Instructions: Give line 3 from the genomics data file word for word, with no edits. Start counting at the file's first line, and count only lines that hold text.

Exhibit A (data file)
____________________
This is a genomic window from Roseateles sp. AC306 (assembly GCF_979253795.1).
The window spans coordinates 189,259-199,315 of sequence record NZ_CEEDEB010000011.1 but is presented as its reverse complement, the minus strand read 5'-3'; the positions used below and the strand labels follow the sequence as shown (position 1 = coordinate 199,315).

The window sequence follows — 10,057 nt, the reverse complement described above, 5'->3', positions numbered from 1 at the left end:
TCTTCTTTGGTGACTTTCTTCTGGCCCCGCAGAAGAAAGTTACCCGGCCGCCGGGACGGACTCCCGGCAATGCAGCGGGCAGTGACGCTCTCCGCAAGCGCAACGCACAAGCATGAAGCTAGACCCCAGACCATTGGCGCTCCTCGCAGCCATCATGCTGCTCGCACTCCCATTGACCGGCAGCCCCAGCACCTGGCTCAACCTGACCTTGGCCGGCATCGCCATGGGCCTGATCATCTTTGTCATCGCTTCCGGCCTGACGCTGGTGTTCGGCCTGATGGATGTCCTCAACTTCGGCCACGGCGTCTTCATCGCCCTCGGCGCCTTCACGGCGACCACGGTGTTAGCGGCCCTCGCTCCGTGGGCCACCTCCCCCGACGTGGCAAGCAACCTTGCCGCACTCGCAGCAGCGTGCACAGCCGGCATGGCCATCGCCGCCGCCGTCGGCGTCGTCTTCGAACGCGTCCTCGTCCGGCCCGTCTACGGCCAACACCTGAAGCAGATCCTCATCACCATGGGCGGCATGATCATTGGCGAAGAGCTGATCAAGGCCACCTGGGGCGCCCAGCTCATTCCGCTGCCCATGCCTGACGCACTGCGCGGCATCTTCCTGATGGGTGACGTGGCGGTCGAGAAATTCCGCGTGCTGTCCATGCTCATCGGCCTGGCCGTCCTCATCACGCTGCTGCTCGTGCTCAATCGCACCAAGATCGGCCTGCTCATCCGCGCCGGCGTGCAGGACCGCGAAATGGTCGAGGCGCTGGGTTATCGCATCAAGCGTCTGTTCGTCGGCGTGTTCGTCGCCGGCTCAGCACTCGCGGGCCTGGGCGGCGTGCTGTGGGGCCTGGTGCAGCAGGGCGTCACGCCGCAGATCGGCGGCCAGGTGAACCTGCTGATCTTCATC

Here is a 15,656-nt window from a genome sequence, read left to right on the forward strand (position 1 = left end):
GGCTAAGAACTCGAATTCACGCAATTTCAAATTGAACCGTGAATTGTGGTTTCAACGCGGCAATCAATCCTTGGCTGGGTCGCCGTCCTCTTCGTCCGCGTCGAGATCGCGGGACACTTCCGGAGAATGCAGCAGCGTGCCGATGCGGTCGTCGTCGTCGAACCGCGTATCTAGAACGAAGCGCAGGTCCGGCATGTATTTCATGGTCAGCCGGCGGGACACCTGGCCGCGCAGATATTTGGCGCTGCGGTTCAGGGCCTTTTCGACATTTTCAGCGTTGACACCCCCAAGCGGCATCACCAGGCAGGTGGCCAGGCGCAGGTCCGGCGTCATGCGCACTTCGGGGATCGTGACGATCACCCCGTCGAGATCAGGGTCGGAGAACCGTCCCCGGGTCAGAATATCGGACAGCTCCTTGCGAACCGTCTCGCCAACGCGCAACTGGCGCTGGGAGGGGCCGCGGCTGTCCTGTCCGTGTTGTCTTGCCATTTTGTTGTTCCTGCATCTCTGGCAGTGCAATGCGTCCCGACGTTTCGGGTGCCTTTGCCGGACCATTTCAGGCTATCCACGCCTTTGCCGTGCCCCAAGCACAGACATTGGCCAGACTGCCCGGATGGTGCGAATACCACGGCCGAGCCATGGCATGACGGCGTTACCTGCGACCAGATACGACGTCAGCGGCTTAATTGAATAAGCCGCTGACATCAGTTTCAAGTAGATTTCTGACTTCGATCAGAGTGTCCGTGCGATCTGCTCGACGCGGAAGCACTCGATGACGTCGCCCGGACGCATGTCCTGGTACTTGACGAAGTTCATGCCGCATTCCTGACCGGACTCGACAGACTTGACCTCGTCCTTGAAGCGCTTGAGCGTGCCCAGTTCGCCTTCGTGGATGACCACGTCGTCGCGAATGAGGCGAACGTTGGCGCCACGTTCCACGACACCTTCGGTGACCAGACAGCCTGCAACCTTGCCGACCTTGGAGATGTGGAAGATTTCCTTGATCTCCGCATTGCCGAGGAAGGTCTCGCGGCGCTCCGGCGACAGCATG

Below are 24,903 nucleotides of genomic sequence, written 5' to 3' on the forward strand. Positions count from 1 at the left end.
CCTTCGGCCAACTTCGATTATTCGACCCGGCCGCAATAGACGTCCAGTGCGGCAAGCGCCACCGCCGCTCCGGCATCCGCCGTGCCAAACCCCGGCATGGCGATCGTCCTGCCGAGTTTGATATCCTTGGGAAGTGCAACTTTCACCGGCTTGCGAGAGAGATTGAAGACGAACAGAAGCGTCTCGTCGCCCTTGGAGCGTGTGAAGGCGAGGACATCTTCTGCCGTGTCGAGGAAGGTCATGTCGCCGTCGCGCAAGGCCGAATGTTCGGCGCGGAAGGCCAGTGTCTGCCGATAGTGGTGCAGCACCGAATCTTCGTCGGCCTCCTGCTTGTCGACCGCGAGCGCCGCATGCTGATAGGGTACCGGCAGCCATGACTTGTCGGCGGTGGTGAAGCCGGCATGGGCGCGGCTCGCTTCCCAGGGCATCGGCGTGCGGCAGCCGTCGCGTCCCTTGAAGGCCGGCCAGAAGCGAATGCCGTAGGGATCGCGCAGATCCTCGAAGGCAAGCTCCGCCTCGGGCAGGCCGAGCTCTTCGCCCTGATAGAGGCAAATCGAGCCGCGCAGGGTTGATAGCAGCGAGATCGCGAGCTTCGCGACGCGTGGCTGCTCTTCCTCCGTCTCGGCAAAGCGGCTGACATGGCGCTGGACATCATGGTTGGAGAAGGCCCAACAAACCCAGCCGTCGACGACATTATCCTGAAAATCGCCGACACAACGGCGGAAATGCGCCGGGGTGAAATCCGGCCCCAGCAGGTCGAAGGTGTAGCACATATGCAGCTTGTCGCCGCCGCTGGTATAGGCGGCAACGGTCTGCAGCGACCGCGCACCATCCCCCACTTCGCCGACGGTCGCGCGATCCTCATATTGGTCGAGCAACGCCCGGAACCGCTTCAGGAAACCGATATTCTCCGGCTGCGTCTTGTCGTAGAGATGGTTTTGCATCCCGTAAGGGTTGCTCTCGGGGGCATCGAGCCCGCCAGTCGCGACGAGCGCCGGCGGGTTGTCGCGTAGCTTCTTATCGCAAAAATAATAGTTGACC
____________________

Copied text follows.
The window sequence follows — 10,057 nt, the reverse complement described above, 5'->3', positions numbered from 1 at the left end: